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Comparison between my turbo’ed NSX and near stock.

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Subtitle: should I change my suspension from Bilsteins on lower perch and stock springs, to the Sakebomb Öhlins?

I had the opportunity to drive a local owner’s Kaiser Silver NSX yesterday, and he drove mine. It’s mostly stock other than that he has the Sakebomb-modified FPSpëc Öhlins DFV coilovers in Grand Touring form. I am considering this setup for my own car, which is the main reason I drove Gary’s car. It’s the first opportunity I’ve really had to compare a nearly stock car to my SOS twin-turbo’ed car with SOS Sport 350 clutch and Bilstein shocks/stock springs simultaneously. I wrote down my thoughts fairly quickly so I wouldn’t forget them.

Review is split into four parts, clutch, power, suspension, exhaust, as those are the big differences.

1. Clutch. The SOS Sport 350 is advertised as having “10% more pedal effort” than stock. In fact, the only real difference I found in the feel between the two was that the clutch biting point was significantly higher with Gary’s stock clutch than mine. This led to much hilarity initially as I revved Gary’s engine as I was expecting a faster bite, and when he drove my car, he stalled a couple of times. Could install differences account for the difference in bite point? Was a quick adjustment, though.

Pedal effort was really not very different between the two. The Sport 350 was also more “on-off” in first gear.

In any case, if you are considering a Sport 350 clutch for your high-power build, don’t be concerned that you’ll need a “leg day”. I was told to expect clutch chatter with this clutch. I’ve got over 2000 miles on the clutch now, and I have had absolutely no chatter. Overall, I’m happy with the clutch.

2. Power. Not much to say here. It was enjoyable watching Gary’s response to his first acceleration onto the highway in my car, though! He’ll have to post up his own impression, but the experience of being in my car with turbos is just as fun from the driver’s seat as from the passenger’s seat. I don’t really notice much in the way of turbo lag. Bottom line is that a NSX with FI is a completely different car from a NSX without.

3. Suspension. This comparison is complicated because Gary has stock wheels (16 front, 17 rear), different tires on front and rear, I have 17-18 with Pirelli Zero Nero GTs, and because I am not a suspension expert.

Just as a note, the Swift springs that come with the Sakebomb Öhlins system are 8 kg/mm front and 6 kg/mm rear, vs my stock 97-05 springs (3.5 kg/mm front and 4 kg/mm rear). What I could tell immediately was that on expansion joints and tarmac strips in Gary’s car, the ride was noticeably more compliant. By that, I mean that the damping seems much better for small impacts and less of the resulting vibration was transmitted up the steering column. I’m not well enough trained to determine how much is from Gary’s higher-profile tires, and how much from the suspension. However, the Öhlin DFVs are known to have a high-quality long-stroke damper.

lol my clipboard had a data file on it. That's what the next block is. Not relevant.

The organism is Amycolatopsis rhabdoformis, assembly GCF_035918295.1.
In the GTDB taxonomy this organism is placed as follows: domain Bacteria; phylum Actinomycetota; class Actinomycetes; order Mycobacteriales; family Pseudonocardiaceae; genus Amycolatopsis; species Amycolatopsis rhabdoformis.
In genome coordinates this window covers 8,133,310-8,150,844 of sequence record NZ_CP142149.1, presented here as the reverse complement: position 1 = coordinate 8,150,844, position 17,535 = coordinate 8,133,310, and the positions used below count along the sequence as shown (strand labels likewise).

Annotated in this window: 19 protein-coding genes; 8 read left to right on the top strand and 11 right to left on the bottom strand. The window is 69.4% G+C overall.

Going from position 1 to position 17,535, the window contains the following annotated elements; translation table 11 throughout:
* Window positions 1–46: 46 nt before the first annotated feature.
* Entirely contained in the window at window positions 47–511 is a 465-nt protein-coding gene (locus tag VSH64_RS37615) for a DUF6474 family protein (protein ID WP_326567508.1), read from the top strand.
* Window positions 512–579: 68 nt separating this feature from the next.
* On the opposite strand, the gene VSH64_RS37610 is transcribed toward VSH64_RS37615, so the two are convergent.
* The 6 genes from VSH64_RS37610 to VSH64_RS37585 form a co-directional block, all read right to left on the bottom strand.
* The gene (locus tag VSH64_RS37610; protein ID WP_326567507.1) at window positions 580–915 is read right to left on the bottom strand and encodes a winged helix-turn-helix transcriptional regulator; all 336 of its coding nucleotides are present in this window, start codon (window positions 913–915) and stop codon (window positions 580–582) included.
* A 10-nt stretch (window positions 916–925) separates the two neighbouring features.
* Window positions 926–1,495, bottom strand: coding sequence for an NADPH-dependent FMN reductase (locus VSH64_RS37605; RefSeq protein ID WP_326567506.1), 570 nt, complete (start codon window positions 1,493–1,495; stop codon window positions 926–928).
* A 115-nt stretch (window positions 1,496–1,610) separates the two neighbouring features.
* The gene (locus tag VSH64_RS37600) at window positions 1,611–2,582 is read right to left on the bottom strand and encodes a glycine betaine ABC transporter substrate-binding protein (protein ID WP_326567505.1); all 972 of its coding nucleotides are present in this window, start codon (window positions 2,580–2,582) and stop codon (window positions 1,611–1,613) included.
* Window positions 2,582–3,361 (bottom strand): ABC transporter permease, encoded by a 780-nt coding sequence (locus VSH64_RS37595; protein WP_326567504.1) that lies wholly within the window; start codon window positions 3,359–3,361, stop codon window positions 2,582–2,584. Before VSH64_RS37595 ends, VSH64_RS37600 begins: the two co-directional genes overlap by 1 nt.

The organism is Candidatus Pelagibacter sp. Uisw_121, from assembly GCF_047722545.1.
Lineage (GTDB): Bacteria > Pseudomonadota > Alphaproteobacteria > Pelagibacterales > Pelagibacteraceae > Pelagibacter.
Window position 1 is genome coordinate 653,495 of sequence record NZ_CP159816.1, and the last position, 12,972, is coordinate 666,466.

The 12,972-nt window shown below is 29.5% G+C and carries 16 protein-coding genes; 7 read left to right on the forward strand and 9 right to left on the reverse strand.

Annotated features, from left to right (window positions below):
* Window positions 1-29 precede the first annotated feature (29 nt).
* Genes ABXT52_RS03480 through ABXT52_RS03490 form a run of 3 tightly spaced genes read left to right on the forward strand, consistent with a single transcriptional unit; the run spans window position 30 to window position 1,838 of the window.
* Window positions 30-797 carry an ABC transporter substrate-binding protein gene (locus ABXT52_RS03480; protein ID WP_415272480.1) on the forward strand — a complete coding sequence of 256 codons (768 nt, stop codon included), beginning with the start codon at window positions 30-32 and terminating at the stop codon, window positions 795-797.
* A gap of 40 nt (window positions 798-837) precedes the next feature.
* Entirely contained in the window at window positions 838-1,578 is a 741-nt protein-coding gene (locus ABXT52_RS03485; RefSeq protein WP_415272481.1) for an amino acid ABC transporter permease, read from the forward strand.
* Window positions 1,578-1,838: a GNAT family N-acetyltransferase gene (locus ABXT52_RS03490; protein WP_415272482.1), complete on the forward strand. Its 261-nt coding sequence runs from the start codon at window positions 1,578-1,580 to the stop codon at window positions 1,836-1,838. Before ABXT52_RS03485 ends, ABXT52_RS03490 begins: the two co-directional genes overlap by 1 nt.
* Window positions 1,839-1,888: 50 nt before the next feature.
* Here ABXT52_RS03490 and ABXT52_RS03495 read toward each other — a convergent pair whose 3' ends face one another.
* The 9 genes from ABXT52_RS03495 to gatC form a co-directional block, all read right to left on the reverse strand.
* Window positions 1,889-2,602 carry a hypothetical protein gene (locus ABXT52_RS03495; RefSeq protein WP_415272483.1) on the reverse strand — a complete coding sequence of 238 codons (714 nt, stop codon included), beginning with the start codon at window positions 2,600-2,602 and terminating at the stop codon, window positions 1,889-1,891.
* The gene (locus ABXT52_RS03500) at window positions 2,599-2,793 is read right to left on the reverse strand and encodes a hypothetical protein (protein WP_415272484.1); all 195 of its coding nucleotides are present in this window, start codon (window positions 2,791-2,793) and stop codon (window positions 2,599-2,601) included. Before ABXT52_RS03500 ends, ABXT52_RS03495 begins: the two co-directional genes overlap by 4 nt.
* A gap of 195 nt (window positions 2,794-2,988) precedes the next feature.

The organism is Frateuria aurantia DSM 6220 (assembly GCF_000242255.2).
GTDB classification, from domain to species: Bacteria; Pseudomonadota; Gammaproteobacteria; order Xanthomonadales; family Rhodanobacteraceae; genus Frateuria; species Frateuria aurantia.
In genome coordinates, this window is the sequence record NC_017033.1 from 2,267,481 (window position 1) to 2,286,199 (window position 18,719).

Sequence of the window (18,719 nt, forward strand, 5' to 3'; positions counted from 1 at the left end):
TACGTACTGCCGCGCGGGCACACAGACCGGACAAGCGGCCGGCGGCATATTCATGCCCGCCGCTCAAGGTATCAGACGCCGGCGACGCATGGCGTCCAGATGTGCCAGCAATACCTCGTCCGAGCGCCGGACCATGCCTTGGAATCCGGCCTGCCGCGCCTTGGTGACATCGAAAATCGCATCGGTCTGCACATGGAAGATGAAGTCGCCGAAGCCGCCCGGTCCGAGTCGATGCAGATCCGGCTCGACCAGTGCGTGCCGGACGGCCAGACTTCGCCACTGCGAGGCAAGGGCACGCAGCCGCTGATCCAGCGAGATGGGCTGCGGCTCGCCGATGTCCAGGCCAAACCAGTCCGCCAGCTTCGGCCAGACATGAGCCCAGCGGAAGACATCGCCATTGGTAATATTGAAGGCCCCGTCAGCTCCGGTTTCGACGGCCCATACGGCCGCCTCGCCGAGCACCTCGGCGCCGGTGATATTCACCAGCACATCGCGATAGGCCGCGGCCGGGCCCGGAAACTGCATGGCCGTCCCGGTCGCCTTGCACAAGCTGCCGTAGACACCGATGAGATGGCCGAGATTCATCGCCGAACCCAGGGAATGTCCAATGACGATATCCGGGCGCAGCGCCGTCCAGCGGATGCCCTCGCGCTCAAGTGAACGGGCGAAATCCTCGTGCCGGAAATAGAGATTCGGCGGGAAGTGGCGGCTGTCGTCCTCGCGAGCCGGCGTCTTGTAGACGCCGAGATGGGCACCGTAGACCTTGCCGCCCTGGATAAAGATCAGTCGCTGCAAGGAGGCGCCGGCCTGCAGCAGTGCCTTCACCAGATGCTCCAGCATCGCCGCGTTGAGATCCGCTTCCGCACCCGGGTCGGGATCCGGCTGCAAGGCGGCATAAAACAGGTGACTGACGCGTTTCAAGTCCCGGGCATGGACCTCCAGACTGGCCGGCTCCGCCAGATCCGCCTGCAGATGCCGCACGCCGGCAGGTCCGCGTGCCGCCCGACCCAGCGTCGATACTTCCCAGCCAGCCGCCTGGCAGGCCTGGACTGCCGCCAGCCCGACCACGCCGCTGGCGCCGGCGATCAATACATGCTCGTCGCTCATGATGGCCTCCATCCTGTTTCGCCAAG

When turning, I noted much less body lean than in my car with the Bilsteins, and also much less understeer. I suspect this would translate to reduced roll, or at least better body control, in the turns on a track.

My wife would love the ride in Gary’s car for certain.

The question is, it is $2k better than KWV3s? I’ve seen many comments indicating that the quality is that much better, as well as the result, a suspension system that is great for enthusiastic street driving (99% of my car’s use) that is also good for occasional track use.

Sorry, this part of the comparison may not be the most helpful, but I hope it helped someone.

4. Exhaust, I have an old YouTube video describing the difference between stock and my current Pride Lightweight setup. Essentially, the Pride Lightweight has a much, much deeper tone and there is some drone at around 2500 rpm. Since I don’t generally run my NSX at 2500 rpm, I don’t hear the drone.

I hope this comparison helps someone who is considering a change. I am thankful to Gary for allowing me to drive his car!

My car is on the left, Gary’s is on the right.

2fcbc0dbb2c26a33797a8aef210beb7a.jpg
 
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Nice writeup! If you're considering the Ohlins, I'd also take a look at the JRZ. Similar comfort to the Ohlins/KW, but excellent quality and durability.

Same question as jwmelvin. The 1 and 2 full kits are similar in price to the Öhlins, but the Pro setup is significantly more. I’ve heard only good quality stories with the Öhlins, are the JEZ that much better in quality, and why? Thanks.
 
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Does that mean you think JRZ quality and durability are better than Öhlins?

Same question as jwmelvin. The 1 and 2 full kits are similar in price to the Öhlins, but the Pro setup is significantly more. I’ve heard only good quality stories with the Öhlins, are the JEZ that much better in quality, and why? Thanks.